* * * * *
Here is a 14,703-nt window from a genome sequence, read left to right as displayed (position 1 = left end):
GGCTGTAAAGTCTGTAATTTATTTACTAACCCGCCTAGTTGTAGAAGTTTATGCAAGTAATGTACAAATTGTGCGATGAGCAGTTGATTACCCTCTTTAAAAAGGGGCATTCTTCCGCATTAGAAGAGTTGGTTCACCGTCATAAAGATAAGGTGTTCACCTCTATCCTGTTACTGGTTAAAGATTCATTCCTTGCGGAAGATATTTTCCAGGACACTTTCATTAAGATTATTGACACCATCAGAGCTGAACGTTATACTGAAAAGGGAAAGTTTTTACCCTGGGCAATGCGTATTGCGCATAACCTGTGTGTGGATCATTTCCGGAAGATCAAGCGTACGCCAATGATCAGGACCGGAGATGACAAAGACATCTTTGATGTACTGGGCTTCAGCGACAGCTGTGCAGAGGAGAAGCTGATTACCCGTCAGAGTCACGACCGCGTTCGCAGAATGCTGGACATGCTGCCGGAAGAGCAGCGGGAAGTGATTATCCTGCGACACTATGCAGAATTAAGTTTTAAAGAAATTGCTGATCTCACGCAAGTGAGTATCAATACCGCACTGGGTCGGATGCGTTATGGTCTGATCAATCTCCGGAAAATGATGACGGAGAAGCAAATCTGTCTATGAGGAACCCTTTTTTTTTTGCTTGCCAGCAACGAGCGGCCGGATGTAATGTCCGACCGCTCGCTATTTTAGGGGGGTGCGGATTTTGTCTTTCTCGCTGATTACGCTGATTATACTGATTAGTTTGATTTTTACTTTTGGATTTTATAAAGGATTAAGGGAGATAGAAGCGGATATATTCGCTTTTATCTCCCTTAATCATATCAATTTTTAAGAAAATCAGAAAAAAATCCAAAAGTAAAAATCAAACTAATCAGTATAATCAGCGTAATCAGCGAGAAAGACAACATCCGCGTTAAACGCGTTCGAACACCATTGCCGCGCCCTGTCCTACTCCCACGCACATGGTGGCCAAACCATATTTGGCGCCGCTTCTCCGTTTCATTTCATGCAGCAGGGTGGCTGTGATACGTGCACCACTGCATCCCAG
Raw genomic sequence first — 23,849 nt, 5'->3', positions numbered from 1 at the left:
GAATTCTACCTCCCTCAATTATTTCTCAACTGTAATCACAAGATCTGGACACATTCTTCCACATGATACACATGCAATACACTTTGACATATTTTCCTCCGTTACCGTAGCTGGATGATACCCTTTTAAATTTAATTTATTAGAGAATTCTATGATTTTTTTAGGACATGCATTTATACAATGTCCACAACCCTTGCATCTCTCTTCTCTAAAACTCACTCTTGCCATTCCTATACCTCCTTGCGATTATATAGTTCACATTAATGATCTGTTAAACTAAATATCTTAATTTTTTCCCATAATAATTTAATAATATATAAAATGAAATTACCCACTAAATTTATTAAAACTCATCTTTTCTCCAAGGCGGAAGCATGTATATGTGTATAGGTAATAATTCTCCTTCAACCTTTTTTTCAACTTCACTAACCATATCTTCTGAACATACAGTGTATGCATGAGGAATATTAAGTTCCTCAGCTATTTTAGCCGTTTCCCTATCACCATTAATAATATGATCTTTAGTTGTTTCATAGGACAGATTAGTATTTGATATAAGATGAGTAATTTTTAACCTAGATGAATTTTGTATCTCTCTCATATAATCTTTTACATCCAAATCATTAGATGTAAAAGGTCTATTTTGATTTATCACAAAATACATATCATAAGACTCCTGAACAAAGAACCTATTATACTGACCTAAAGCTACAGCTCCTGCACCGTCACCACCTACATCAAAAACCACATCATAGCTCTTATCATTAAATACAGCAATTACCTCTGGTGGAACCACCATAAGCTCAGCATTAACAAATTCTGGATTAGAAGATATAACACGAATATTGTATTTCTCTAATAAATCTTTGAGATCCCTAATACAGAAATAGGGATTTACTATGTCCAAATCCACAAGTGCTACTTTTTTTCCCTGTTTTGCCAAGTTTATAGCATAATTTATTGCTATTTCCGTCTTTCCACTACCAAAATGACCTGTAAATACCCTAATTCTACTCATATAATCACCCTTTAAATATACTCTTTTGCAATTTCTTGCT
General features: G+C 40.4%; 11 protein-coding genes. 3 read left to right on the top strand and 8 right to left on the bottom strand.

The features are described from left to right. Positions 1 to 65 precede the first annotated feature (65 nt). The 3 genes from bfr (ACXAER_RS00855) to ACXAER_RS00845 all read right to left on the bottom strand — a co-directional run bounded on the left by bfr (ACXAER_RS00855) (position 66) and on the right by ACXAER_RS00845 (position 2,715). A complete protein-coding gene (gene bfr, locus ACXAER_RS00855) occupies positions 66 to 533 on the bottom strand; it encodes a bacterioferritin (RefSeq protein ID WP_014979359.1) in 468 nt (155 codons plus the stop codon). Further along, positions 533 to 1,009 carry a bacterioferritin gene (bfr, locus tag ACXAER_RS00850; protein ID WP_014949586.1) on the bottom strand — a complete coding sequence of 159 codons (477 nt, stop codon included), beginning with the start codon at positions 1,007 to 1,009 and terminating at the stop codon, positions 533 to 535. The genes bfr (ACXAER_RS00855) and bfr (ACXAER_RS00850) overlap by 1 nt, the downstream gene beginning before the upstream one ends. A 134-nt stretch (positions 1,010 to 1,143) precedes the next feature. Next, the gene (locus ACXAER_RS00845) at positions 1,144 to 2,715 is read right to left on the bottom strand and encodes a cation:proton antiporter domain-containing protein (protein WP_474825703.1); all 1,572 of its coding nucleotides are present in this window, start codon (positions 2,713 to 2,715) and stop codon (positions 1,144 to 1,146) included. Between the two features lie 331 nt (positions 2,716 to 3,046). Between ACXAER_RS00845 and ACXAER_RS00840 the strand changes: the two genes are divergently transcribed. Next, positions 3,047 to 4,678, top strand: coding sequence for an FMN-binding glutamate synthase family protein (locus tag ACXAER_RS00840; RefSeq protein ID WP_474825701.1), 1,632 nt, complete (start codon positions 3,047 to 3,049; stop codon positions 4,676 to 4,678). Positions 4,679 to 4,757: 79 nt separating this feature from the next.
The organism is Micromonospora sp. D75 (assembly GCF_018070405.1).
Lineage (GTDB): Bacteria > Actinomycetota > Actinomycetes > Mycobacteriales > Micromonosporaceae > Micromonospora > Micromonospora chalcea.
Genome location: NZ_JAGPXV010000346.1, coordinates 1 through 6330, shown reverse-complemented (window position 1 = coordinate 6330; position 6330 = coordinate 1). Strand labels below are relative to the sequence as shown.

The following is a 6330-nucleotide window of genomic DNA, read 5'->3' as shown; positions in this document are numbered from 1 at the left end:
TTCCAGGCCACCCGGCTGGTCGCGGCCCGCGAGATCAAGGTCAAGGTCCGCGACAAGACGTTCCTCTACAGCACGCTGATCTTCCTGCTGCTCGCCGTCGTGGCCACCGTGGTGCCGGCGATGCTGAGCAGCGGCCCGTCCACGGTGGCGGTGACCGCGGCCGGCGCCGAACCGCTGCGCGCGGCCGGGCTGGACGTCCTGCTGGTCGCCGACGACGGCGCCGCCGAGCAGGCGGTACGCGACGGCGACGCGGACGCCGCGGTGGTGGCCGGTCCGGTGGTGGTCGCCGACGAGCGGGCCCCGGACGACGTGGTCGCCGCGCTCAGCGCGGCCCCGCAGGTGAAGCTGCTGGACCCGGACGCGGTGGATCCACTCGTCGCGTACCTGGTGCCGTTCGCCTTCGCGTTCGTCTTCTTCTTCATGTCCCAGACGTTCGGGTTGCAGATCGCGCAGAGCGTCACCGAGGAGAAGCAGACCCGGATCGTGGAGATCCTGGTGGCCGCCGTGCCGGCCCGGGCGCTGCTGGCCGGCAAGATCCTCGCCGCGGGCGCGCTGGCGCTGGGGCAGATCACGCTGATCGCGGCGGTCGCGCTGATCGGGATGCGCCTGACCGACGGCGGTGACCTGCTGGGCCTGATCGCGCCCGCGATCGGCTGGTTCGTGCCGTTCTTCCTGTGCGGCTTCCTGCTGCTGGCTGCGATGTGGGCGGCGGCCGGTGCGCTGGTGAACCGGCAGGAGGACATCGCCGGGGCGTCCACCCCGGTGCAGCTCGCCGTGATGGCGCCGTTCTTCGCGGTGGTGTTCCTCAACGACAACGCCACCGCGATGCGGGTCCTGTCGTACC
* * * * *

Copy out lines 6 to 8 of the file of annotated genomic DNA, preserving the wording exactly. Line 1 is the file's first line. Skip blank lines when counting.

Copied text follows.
The features are described from left to right. Positions 1 to 65 precede the first annotated feature (65 nt). The 3 genes from bfr (ACXAER_RS00855) to ACXAER_RS00845 all read right to left on the bottom strand — a co-directional run bounded on the left by bfr (ACXAER_RS00855) (position 66) and on the right by ACXAER_RS00845 (position 2,715). A complete protein-coding gene (gene bfr, locus ACXAER_RS00855) occupies positions 66 to 533 on the bottom strand; it encodes a bacterioferritin (RefSeq protein ID WP_014979359.1) in 468 nt (155 codons plus the stop codon). Further along, positions 533 to 1,009 carry a bacterioferritin gene (bfr, locus tag ACXAER_RS00850; protein ID WP_014949586.1) on the bottom strand — a complete coding sequence of 159 codons (477 nt, stop codon included), beginning with the start codon at positions 1,007 to 1,009 and terminating at the stop codon, positions 533 to 535. The genes bfr (ACXAER_RS00855) and bfr (ACXAER_RS00850) overlap by 1 nt, the downstream gene beginning before the upstream one ends. A 134-nt stretch (positions 1,010 to 1,143) precedes the next feature. Next, the gene (locus ACXAER_RS00845) at positions 1,144 to 2,715 is read right to left on the bottom strand and encodes a cation:proton antiporter domain-containing protein (protein WP_474825703.1); all 1,572 of its coding nucleotides are present in this window, start codon (positions 2,713 to 2,715) and stop codon (positions 1,144 to 1,146) included. Between the two features lie 331 nt (positions 2,716 to 3,046). Between ACXAER_RS00845 and ACXAER_RS00840 the strand changes: the two genes are divergently transcribed. Next, positions 3,047 to 4,678, top strand: coding sequence for an FMN-binding glutamate synthase family protein (locus tag ACXAER_RS00840; RefSeq protein ID WP_474825701.1), 1,632 nt, complete (start codon positions 3,047 to 3,049; stop codon positions 4,676 to 4,678). Positions 4,679 to 4,757: 79 nt separating this feature from the next.
The organism is Micromonospora sp. D75 (assembly GCF_018070405.1).
Lineage (GTDB): Bacteria > Actinomycetota > Actinomycetes > Mycobacteriales > Micromonosporaceae > Micromonospora > Micromonospora chalcea.